Place, Practice, and Pathology: Dental pathology in Medieval Iceland
Author(s): Sarah Hoffman
This study focuses on the cultural, political, and biological factors that led to the formation of a unique pattern of dental pathology within an Icelandic population at Haffjarðarey, Iceland between the 13th and 16th Centuries . The Haffjarðarey church and cemetery clearly served as an important meeting place and burial site for the surrounding region during this period. A paleopathological analysis of the population reveals a high rate of ante-mortem tooth loss, severe tooth wear, and alveolar bone resorption. This project incorporates analysis of the human skeletal remains from the Haffjarðarey church cemetery, interpretations of community attachment (topophilia) and subsequent fear (topophobia) of this once revered location and later feared location. It is argued that a combination of cultural practices specifically food preparation and the spinning of wool, political and economic upheaval associated with the imposition of Norwegian authority in the 13th century, and a lack of sufficient nutritional intake resulted in widespread periodontal disease within the population of Haffjarðarey. The abandonment and transformation of Haffjarðarey may have reinforced long held Icelandic folklore beliefs in the power of the dead and their space on the living.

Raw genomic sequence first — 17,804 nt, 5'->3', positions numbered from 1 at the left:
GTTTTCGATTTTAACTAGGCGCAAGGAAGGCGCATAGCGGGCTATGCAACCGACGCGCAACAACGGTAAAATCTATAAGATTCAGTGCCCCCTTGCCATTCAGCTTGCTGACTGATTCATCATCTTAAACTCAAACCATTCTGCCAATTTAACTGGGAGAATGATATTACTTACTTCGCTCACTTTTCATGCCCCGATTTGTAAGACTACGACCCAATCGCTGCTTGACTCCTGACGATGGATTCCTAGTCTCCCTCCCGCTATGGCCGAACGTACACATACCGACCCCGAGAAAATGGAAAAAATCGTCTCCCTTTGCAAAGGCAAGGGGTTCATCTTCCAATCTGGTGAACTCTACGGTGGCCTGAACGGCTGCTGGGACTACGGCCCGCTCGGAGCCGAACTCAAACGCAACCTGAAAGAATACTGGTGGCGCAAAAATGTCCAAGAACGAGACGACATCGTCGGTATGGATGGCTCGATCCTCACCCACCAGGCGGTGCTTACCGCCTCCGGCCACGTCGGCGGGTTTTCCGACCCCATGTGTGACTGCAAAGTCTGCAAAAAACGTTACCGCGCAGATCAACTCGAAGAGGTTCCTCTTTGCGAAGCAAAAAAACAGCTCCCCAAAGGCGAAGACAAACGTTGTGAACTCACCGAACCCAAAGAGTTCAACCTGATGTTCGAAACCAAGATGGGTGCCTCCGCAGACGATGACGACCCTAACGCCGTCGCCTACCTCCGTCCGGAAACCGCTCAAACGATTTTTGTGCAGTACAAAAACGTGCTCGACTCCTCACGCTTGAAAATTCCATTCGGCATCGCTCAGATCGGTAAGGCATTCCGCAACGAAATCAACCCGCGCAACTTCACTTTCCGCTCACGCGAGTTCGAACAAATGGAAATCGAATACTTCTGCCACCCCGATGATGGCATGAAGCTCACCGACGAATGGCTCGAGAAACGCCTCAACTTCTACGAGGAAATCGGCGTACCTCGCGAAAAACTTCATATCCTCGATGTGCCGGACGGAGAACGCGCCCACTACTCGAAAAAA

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Place, Practice, and Pathology: Dental pathology in Medieval Iceland. Sarah Hoffman. Presented at The 81st Annual Meeting of the Society for American Archaeology, Vancouver, British Columbia. 2017 ( tDAR id: 430232)
min long: -11.074; min lat: 37.44 ; max long: 50.098; max lat: 70.845 ;
Abstract Id(s): 17527